Practice the “Dog’s Name” command, and play with cues, both
targeting and commands, to have fun with your puppy.
How to Teach Your Dog to Fetch
Playtime can be training in disguise, especially when you teach
your dog to fetch. But be warned: As a pet parent, you need to
determine the rules of fair play and enforce those rules.
Grabbing the toy from you, ripping it up, and playing keep away
may be fun for your dog, but not for you! When things get too
wild, stop playing immediately! Also use a durable fetch toy
like the Dogsavers Flyer so that the toy lasts years
of biting and torture.
How do you determine if your puppy has turned a fun game of tug
or fetch into something different? Pay attention to your dog’s
body language. If your dog is jumping on you, grabbing at the
toy, nipping at your hands, shaking the toy in their mouth,
growling and becoming vocal, or refusing to return the toy to
you, you must stop playing with them. These behaviors may be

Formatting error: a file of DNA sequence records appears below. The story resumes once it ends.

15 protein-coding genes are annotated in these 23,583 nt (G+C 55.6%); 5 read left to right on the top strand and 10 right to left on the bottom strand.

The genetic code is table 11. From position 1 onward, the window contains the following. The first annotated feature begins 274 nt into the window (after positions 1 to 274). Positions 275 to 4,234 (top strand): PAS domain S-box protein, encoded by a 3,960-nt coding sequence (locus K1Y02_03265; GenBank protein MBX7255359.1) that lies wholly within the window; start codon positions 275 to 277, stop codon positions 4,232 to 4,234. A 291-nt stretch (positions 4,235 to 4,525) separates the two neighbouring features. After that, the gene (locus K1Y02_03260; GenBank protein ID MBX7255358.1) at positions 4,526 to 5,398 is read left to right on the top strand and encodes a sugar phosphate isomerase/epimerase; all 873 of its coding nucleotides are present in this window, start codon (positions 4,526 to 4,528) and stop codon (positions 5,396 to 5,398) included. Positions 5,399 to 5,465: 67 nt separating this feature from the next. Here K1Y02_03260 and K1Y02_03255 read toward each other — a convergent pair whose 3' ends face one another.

cute for a puppy, but when your dog gets older and bigger it
will no longer be so fun. By rewarding the behavior of
appropriate play and discouraging inappropriate play, you can
avoid teaching your dog bad habits.
When you have established the rules of play, tug and fetch are
more enjoyable for both of you. ECAD has found these two games
to be the ideal teaching environment for training the commands
“Get It” and “Give”.
The "GIVE" Command
“Give” means that your hand is on the item and your puppy
releases the item from their mouth.
Step 1: Place
your hand on the item and say, “Fido, Give,” but do not pull on
Step 2a: If your
dog does not release the item, show them a reward (another toy
or a treat) by placing it in front of their nose, and say
“Give”. When your dog opens their mouth to take the reward,
repeat the “Give” command, take the item, PRAISE!, and give
them the reward.
Step 2b: If your
dog willingly releases the item, the moment they open their
mouth and release the item, PRAISE!, say, “Yes! Good Give,” and
continue to play.
Step 3: Repeat
the steps 1 and 2 until your dog has willingly released the
item three times in a row.
Note: On rare
occasions, some puppies are determined to keep the object and
simply refuse to “Give” no matter what. In these situations,
gently place your thumb on your dog’s gums and begin to apply
pressure while repeating “Give” slowly, giving your puppy time
to respond and release the item. If necessary, continue to
increase the amount of pressure, but do not use your
fingernail. This will become uncomfortable for your puppy, and
they will release the item.